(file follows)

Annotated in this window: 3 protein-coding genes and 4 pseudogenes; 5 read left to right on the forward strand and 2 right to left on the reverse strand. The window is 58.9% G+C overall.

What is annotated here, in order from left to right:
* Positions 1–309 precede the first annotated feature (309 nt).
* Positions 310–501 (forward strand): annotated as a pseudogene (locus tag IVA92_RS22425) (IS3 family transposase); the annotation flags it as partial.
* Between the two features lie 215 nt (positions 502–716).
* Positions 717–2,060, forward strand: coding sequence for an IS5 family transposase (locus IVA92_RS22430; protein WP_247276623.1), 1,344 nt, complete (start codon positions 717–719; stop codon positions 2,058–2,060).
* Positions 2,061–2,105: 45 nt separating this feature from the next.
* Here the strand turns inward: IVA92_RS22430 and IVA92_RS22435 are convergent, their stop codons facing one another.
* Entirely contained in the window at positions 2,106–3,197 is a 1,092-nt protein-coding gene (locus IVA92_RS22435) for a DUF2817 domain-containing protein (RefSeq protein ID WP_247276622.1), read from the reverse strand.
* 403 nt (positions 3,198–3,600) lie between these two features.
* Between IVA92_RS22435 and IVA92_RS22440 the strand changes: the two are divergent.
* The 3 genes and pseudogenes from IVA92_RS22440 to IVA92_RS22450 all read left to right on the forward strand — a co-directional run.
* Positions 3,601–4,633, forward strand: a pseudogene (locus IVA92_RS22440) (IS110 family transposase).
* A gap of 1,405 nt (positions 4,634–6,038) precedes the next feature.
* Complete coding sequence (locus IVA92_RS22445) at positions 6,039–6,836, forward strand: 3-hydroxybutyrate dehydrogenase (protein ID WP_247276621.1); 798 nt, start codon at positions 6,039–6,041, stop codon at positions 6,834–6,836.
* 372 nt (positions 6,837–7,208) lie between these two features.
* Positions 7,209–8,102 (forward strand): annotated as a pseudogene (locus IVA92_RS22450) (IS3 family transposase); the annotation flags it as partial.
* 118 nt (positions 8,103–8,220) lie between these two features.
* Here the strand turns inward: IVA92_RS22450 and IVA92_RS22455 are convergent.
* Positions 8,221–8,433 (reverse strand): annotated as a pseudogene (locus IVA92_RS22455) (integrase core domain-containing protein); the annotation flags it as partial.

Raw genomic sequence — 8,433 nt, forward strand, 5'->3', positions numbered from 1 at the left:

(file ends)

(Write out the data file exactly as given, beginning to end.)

Annotated in this window: 3 protein-coding genes and 4 pseudogenes; 5 read left to right on the forward strand and 2 right to left on the reverse strand. The window is 58.9% G+C overall.

What is annotated here, in order from left to right:
* Positions 1–309 precede the first annotated feature (309 nt).
* Positions 310–501 (forward strand): annotated as a pseudogene (locus tag IVA92_RS22425) (IS3 family transposase); the annotation flags it as partial.
* Between the two features lie 215 nt (positions 502–716).
* Positions 717–2,060, forward strand: coding sequence for an IS5 family transposase (locus IVA92_RS22430; protein WP_247276623.1), 1,344 nt, complete (start codon positions 717–719; stop codon positions 2,058–2,060).
* Positions 2,061–2,105: 45 nt separating this feature from the next.
* Here the strand turns inward: IVA92_RS22430 and IVA92_RS22435 are convergent, their stop codons facing one another.
* Entirely contained in the window at positions 2,106–3,197 is a 1,092-nt protein-coding gene (locus IVA92_RS22435) for a DUF2817 domain-containing protein (RefSeq protein ID WP_247276622.1), read from the reverse strand.
* 403 nt (positions 3,198–3,600) lie between these two features.
* Between IVA92_RS22435 and IVA92_RS22440 the strand changes: the two are divergent.
* The 3 genes and pseudogenes from IVA92_RS22440 to IVA92_RS22450 all read left to right on the forward strand — a co-directional run.
* Positions 3,601–4,633, forward strand: a pseudogene (locus IVA92_RS22440) (IS110 family transposase).
* A gap of 1,405 nt (positions 4,634–6,038) precedes the next feature.
* Complete coding sequence (locus IVA92_RS22445) at positions 6,039–6,836, forward strand: 3-hydroxybutyrate dehydrogenase (protein ID WP_247276621.1); 798 nt, start codon at positions 6,039–6,041, stop codon at positions 6,834–6,836.
* 372 nt (positions 6,837–7,208) lie between these two features.
* Positions 7,209–8,102 (forward strand): annotated as a pseudogene (locus IVA92_RS22450) (IS3 family transposase); the annotation flags it as partial.
* 118 nt (positions 8,103–8,220) lie between these two features.
* Here the strand turns inward: IVA92_RS22450 and IVA92_RS22455 are convergent.
* Positions 8,221–8,433 (reverse strand): annotated as a pseudogene (locus IVA92_RS22455) (integrase core domain-containing protein); the annotation flags it as partial.

Raw genomic sequence — 8,433 nt, forward strand, 5'->3', positions numbered from 1 at the left: